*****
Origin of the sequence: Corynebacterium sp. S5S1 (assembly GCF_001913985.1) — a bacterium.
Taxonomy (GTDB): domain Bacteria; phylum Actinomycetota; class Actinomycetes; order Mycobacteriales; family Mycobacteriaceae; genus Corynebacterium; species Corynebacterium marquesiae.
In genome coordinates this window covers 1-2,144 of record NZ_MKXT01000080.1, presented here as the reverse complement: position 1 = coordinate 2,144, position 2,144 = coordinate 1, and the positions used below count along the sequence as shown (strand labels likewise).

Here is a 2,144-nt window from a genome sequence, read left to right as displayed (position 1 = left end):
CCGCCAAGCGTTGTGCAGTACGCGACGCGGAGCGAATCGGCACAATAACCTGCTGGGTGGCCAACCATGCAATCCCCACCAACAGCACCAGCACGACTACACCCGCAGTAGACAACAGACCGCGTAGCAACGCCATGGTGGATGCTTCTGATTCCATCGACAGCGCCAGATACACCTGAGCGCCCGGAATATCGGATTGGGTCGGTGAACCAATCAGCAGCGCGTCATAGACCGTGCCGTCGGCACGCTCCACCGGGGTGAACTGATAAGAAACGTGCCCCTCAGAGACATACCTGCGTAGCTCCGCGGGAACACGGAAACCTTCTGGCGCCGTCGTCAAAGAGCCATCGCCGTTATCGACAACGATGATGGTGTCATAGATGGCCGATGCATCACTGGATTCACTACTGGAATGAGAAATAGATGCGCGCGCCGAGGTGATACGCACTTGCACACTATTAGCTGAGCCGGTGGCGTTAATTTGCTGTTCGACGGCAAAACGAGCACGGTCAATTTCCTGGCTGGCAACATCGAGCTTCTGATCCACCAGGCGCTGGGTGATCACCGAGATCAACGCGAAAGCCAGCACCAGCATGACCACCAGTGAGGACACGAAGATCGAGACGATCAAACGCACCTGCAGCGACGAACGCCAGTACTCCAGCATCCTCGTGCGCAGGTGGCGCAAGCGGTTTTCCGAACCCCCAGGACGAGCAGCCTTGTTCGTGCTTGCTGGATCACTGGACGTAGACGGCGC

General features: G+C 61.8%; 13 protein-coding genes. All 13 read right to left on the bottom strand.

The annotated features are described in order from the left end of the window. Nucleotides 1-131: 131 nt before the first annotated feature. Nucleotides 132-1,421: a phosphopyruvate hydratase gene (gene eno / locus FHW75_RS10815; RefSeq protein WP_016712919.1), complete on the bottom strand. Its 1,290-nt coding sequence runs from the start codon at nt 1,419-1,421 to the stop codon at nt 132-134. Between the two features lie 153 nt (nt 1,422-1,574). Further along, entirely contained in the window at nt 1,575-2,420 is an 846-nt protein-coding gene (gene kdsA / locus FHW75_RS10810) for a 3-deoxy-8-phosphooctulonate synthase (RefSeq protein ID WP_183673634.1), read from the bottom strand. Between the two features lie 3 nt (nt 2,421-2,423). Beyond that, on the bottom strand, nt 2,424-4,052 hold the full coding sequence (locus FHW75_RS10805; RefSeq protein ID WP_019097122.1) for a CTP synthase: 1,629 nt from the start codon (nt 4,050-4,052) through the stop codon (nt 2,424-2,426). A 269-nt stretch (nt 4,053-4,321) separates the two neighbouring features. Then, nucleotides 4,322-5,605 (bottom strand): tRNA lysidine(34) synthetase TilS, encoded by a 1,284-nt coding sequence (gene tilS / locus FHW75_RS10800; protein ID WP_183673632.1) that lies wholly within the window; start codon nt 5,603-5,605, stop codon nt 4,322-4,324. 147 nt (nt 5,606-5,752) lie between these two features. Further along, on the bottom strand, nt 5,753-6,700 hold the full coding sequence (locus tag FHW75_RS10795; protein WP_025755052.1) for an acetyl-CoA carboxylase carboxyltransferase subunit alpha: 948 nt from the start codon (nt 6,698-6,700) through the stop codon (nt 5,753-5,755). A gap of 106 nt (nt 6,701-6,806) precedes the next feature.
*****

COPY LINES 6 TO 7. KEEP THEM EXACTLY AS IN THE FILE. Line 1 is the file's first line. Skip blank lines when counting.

General features: G+C 61.8%; 13 protein-coding genes. All 13 read right to left on the bottom strand.

The annotated features are described in order from the left end of the window. Nucleotides 1-131: 131 nt before the first annotated feature. Nucleotides 132-1,421: a phosphopyruvate hydratase gene (gene eno / locus FHW75_RS10815; RefSeq protein WP_016712919.1), complete on the bottom strand. Its 1,290-nt coding sequence runs from the start codon at nt 1,419-1,421 to the stop codon at nt 132-134. Between the two features lie 153 nt (nt 1,422-1,574). Further along, entirely contained in the window at nt 1,575-2,420 is an 846-nt protein-coding gene (gene kdsA / locus FHW75_RS10810) for a 3-deoxy-8-phosphooctulonate synthase (RefSeq protein ID WP_183673634.1), read from the bottom strand. Between the two features lie 3 nt (nt 2,421-2,423). Beyond that, on the bottom strand, nt 2,424-4,052 hold the full coding sequence (locus FHW75_RS10805; RefSeq protein ID WP_019097122.1) for a CTP synthase: 1,629 nt from the start codon (nt 4,050-4,052) through the stop codon (nt 2,424-2,426). A 269-nt stretch (nt 4,053-4,321) separates the two neighbouring features. Then, nucleotides 4,322-5,605 (bottom strand): tRNA lysidine(34) synthetase TilS, encoded by a 1,284-nt coding sequence (gene tilS / locus FHW75_RS10800; protein ID WP_183673632.1) that lies wholly within the window; start codon nt 5,603-5,605, stop codon nt 4,322-4,324. 147 nt (nt 5,606-5,752) lie between these two features. Further along, on the bottom strand, nt 5,753-6,700 hold the full coding sequence (locus tag FHW75_RS10795; protein WP_025755052.1) for an acetyl-CoA carboxylase carboxyltransferase subunit alpha: 948 nt from the start codon (nt 6,698-6,700) through the stop codon (nt 5,753-5,755). A gap of 106 nt (nt 6,701-6,806) precedes the next feature.